This is a series of blogs featuring first-person accounts from early educators across Massachusetts.
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My name is Danielle Scanlon, and I work at the YWCA of Central Massachusetts. I have been in the early education and care field for about six and a half years.
As an infant teacher, I appreciate the value of early education and the amount of work infant and toddler teachers put into each lesson. Infants learn more in their first year than any other year of life. Young children, all children, learn best through play, hands on experimentation, and manipulation.
You cannot teach what red and yellow make by reading a book on colors. Infant and toddler teachers know this, so they create activities that let young children discover what happens to colors when they move them around on a giant piece of paper, covering themselves with paint.
I try to get the families involved in their infants’ education by inviting them to our room to help us create the paint art. This helps parents understand the value of play. The parents learn to appreciate that children need to explore using all of their senses, and children need to be able to make a mess to understand cause and effect.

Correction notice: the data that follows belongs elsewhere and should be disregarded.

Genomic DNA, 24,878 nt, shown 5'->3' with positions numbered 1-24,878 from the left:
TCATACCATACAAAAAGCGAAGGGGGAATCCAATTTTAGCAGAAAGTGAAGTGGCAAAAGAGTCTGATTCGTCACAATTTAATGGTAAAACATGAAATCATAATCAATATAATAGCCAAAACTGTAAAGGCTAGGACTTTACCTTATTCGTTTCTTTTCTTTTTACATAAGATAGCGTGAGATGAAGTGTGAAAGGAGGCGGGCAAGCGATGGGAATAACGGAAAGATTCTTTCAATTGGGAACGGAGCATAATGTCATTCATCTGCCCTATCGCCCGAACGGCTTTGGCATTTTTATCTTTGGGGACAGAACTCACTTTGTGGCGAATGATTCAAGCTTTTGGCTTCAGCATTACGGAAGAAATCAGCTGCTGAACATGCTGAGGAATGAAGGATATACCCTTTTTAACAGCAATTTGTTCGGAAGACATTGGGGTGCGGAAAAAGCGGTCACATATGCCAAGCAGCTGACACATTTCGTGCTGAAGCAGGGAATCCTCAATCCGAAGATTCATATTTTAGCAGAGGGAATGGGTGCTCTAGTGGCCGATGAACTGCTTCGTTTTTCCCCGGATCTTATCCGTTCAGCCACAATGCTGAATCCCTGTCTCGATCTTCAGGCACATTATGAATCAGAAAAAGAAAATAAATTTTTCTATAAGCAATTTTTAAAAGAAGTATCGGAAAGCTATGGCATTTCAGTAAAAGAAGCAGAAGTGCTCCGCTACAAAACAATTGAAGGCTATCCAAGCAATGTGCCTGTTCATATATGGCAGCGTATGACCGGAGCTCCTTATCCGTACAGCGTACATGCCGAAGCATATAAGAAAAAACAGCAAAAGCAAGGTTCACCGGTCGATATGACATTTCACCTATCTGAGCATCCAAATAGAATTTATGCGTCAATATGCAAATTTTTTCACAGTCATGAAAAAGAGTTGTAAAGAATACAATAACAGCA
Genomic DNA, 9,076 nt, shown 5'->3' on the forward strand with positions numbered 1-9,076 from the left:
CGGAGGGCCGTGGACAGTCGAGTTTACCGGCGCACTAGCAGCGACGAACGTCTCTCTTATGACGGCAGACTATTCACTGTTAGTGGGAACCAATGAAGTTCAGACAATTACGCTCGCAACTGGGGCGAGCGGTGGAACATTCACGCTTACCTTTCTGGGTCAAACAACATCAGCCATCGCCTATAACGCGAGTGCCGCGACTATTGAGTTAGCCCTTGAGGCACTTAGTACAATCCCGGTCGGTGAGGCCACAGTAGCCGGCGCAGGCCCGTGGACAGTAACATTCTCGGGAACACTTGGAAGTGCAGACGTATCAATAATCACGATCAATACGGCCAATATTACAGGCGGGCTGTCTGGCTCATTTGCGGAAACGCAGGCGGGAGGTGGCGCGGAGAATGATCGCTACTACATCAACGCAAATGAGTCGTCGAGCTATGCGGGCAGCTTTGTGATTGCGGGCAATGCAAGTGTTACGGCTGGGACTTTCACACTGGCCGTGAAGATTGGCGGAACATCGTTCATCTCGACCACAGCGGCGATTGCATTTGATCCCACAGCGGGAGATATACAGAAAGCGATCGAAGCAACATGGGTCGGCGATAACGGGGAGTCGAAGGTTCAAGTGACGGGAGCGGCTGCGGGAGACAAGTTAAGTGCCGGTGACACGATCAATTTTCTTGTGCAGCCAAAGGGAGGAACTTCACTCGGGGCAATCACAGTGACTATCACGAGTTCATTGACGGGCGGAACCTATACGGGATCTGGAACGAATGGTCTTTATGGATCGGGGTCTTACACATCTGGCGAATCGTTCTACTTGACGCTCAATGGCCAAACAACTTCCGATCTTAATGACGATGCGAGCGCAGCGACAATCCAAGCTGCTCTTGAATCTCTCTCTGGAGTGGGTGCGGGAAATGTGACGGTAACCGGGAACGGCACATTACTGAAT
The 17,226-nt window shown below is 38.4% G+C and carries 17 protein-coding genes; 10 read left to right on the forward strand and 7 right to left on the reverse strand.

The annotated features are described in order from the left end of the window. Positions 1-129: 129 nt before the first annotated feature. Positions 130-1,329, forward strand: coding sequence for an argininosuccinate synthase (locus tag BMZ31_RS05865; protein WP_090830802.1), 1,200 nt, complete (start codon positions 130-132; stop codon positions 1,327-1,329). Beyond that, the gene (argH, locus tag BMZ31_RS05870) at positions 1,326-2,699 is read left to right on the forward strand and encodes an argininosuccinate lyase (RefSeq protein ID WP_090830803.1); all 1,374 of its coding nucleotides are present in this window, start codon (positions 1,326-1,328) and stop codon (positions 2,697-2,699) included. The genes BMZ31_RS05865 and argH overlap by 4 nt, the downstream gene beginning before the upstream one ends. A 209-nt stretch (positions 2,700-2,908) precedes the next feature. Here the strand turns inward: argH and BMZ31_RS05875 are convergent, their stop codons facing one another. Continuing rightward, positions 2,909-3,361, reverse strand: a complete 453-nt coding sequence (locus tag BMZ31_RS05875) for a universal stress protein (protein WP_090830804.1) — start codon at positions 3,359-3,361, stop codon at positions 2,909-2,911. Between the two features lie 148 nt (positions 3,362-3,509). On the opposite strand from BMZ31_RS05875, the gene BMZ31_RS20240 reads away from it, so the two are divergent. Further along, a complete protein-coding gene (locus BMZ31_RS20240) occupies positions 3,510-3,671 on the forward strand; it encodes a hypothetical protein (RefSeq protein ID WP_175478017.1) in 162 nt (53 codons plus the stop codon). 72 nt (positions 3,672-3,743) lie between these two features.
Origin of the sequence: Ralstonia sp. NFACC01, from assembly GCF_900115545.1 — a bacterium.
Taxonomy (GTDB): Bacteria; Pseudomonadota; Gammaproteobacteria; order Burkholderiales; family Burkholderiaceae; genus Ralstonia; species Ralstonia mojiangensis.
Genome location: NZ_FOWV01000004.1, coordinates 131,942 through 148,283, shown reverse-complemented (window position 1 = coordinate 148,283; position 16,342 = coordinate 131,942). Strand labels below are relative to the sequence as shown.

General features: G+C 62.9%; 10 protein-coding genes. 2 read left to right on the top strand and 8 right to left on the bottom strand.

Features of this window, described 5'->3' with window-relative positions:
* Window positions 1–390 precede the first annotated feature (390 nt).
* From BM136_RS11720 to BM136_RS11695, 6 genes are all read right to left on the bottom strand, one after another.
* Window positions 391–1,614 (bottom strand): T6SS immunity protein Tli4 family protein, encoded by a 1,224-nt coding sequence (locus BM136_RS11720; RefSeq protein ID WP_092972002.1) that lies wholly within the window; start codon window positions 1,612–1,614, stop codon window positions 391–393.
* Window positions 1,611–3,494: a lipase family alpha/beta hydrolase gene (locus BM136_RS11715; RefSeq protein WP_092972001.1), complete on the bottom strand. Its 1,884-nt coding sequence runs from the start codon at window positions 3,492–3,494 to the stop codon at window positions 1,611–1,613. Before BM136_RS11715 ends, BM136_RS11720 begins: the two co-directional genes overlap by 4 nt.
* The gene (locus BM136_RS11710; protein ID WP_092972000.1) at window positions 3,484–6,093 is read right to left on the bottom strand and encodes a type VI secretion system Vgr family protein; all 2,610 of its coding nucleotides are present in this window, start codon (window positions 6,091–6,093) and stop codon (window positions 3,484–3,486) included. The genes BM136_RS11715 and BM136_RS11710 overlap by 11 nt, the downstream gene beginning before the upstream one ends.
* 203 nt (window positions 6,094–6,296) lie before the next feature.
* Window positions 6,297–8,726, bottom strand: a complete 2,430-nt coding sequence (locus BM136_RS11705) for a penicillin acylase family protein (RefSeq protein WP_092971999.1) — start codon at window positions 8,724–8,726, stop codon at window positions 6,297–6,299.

I had an infant enter my room at eight months old who had never been on his stomach before because of medical reasons. He did not know how to sit up without any support; and he did not bring his hands together to hold his own bottle. He also did not have a lot of verbal skills. At our center, infants become toddlers at 15 months, but they also have to be able to walk on their own. I suggested to his parents that we introduce early intervention, and the parents wanted to wait until he was 12 months old to screen him for these services. While we were waiting, I would work with this infant every day. I put him on his stomach and helped to hold up his head. I did exercises to help him strengthen his core muscles so he could crawl. He learned how to sit, feed himself with a spoon, hold his bottle, crawl, and walk on time. He was able to move to toddlers on time and he had a 35-word vocabulary when he left.
I have a bachelor’s degree in English and Theatre from Worcester State College and a bachelor’s equivalency in early education. I am currently pursuing a Master’s degree in Early Education and Leadership through Worcester State University. The classes that are being offered now are funded through grants, but the grants are running out and I am afraid that I would have to drop out because I couldn’t pay for this degree on my own.
Early education is like the foundation of a house. Without a strong foundation, it will crumble. To ensure a strong foundation, there need to be high-quality carpenters. Infant and toddler teachers are the carpenters who create the building blocks that construct the rest of the children’s education. But all too often, infant and toddler teachers leave for better compensation in public schools, or they leave the field all together. It’s hard to keep a high-quality infant and toddler teachers when our wages are at the poverty line. Early educators cannot afford the quality early education that we know to be so crucial for our own children.
I do not think teachers – from infant teachers to those who work in high schools – will ever be paid what they are worth. We are priceless. But I do think it will add credibility and value to infant and toddler teachers to raise their wages above the poverty line.